Diabetes, Heart and Cardiovascular Diseases News Chronicle.  Diabetes, Cardiovascular and Heart Diseases
 Article 53
    Published on September 11, 2016


Total Daily Energy Expenditure, METs And Hot Bath

Researchers from NIHR, the UK after studying 10 sedentary lifestyle males with passive heating concluded that passive heating (such as hot bath) can reduce peak blood sugar levels by 10 percent and increase in energy expenditure by 80 percent (by burning 126 calories per hour). Dr. Steve Faulkner is the investigator for the study. He is a post-doctoral research associate for the National Institute for Health Research (NIHR), UK.



       
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Energy expenditure : An individual to perform a body function such as breathing or running or any other activity requires some energy (expressed in calories) and is called energy expenditure. Total number calories an individual burn in a day is called TDEE or total daily energy expenditure. Number of calories used in performing an activity is calculated with the formula
Calories spent = (Metabolic equivalent of a task or METs) X (Individual weight in kgs) x (Time spent in hours)
MET is an index of the intensity of activity or the rate of energy (calories) consumption by the body and expressed in MET-minutes.
For example,

  • Calories spent by a 60 kgs individual running at a speed of 7 mph (activity MET value=11.5) for 30 minutes is
    11.5 X 60 X 0.5 = 345 calories
  • Calories spent by a 70 kgs individual sitting or resting (activity MET value=1.0) for 60 minutes is
    1.0 X 70 X 1 = 70 calories
  • Calories spent by a 80 kgs individual walking at moderate pace of 3 mph (activity MET value=3.5) for 45 minutes is
    3.5 X 80 X 0.75 = 210 calories

 

Dyslipidemia And Risks To Cardiovascular Disease (CVD) And Ischemic Heart Disease (IHD)

Diabetic dyslipidemia makes diabetes patients vulnerable to cardiovascular disease and death. The risk to diabetic dyslipidemia can double with diabetes patients. A study by Morton Leibowitz, Clinical Associate Professor, Department of Medicine, New York University and his colleagues shows cardiovascular disease (CVD) risks can be reduced by achieving LDL cholesterol (LDL-C) levels of 70.1 mg/dL-100 mg/dL with statin therapy. Statin therapy along with moderate LDL cholesterol (LDL-C) index values can benefit individuals with ischemic heart disease (IHD). Good LDL cholesterol or LDL-C (<70 mg/dL) may not provide additional benefits to cardiovascular diseases.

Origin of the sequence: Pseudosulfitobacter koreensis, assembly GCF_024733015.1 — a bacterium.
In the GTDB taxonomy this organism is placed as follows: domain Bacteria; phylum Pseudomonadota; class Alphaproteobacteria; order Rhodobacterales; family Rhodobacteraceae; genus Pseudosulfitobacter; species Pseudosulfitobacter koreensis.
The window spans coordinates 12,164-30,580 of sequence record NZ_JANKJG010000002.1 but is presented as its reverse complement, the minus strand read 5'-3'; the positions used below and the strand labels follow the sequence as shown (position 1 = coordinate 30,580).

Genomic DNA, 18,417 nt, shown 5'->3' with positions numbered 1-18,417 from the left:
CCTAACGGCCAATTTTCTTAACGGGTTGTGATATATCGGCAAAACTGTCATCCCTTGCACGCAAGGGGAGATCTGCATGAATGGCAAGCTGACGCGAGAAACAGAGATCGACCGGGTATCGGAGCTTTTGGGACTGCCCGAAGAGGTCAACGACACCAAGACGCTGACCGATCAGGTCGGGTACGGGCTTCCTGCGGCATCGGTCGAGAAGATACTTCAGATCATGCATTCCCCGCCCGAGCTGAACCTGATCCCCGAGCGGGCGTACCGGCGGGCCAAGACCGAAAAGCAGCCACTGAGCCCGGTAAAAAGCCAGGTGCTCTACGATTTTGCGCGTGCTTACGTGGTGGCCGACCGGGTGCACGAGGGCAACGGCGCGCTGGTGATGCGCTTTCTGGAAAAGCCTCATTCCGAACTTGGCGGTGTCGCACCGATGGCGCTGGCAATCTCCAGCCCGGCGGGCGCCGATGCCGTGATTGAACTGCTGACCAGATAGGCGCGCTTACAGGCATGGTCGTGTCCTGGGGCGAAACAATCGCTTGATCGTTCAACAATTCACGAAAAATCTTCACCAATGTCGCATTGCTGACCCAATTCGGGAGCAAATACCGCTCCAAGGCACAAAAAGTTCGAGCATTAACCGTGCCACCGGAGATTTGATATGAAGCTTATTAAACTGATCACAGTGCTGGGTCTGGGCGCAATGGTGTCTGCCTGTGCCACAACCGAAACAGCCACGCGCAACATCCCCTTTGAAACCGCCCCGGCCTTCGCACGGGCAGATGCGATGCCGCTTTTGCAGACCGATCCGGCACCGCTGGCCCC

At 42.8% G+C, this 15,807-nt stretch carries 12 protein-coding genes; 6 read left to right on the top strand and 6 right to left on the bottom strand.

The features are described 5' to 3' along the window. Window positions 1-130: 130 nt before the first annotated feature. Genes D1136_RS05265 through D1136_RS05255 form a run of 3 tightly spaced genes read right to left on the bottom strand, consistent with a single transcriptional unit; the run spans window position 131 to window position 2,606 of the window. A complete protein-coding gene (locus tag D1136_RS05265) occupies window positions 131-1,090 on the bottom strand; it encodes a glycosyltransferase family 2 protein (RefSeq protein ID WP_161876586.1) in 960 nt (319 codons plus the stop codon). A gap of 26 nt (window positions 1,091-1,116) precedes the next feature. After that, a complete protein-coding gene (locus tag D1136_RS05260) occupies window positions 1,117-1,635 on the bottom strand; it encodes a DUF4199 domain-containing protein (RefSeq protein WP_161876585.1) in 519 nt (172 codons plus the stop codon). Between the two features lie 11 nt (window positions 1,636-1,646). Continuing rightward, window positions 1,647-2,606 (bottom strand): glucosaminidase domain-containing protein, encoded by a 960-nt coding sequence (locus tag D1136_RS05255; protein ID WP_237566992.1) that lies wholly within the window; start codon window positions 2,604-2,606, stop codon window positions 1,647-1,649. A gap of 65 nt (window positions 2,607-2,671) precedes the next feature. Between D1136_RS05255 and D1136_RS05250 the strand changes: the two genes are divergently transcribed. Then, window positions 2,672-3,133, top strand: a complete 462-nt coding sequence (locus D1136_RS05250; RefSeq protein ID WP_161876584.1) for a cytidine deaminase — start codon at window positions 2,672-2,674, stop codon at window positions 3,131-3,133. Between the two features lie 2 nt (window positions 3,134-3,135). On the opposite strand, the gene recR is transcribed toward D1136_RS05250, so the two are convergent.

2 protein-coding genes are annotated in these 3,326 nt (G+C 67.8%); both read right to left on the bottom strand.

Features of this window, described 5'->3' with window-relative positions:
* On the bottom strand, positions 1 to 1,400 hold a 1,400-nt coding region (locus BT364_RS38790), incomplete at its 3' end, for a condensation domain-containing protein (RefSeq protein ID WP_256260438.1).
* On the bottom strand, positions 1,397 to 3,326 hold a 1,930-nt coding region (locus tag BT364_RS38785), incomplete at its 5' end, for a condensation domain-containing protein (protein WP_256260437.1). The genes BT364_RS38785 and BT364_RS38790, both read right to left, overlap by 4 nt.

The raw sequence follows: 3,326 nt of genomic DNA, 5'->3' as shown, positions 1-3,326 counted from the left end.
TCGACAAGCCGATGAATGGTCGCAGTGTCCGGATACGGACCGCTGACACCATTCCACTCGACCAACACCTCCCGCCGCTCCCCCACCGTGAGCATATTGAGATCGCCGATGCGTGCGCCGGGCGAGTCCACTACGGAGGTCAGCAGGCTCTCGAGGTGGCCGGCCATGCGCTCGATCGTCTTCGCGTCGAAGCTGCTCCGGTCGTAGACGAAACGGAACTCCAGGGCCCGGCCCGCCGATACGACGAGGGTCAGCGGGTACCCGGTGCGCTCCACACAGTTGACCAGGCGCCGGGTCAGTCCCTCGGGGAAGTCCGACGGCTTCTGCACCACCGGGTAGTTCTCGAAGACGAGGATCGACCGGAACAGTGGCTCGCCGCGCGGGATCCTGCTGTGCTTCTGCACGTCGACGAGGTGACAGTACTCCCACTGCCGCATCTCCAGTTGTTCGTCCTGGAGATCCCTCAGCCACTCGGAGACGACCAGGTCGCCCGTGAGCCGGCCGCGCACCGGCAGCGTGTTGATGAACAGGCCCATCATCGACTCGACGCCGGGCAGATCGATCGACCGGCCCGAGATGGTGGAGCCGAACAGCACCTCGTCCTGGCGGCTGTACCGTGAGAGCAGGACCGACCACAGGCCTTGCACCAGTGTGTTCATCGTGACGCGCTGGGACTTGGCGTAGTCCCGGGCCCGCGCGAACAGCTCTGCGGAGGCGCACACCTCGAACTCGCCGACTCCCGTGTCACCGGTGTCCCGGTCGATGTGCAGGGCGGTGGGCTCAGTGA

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Dyslipidemia : Dyslipidemia is an excess amount of lipids in the blood due to diet and lifestyle. Prolonged elevated levels of insulin may also lead to dyslipidemia. Mixed dyslipidemia is the condition in which high levels of triglyceride (TG) and LDL cholesterol along with low levels of HDL cholesterol. Dyslipidemia in diabetes patients increases the risk of cardiovascular disease (CVD). Dyslipidemia can be treated by lowering LDL levels. Drugs such as statins, resins or ezetimibe, fenofibrate or niacin can be used.

Ischemic heart disease : Ischemic heart disease or coronary artery disease condition in an individual affects the blood supply to the heart due to cholesterol deposits in blood vessels.

 

Coronary Artery Disease And Risks To Coronary Artery Calcification (CAC) Score

Researchers compared CAC score of 387 individuals with type 2 diabetes (T2D), psoriasis and healthy individuals and concluded that coronary artery calcium (CAC) score appears to be 5 times higher in an individual with type ii diabetes (T2D) and psoriasis compared with healthy individuals. Study findings were published in the JAMA Dermatology.



       
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Coronary artery calcium : Amount of calcium on the walls of the heart arteries (that supply blood to the heart) is known as coronary artery calcium score (CAC score). CAC score indicates disease atherosclerosis (the level of hardening of the artery wall) and it is a risk factor for coronary artery disease (CAD), heart attack and brain attack (stroke).

Psoriasis : Psoriasis is an autoimmune disease affecting the life cycle of the skin with patches of abnormal red, itchy, dry patches and scaly skin. Psoriasis occurs on any part of the body but mostly on knees, elbows, torso, scalp, nails, joints, palms and soles of the feet. The pus of the infected skin contains white blood cells. This disease is neither an infection nor contagious. Reason for the disease is not known but researchers believe that T-cells (that protect the body from viruses) turn against the body and attack healthy skin cells.

 

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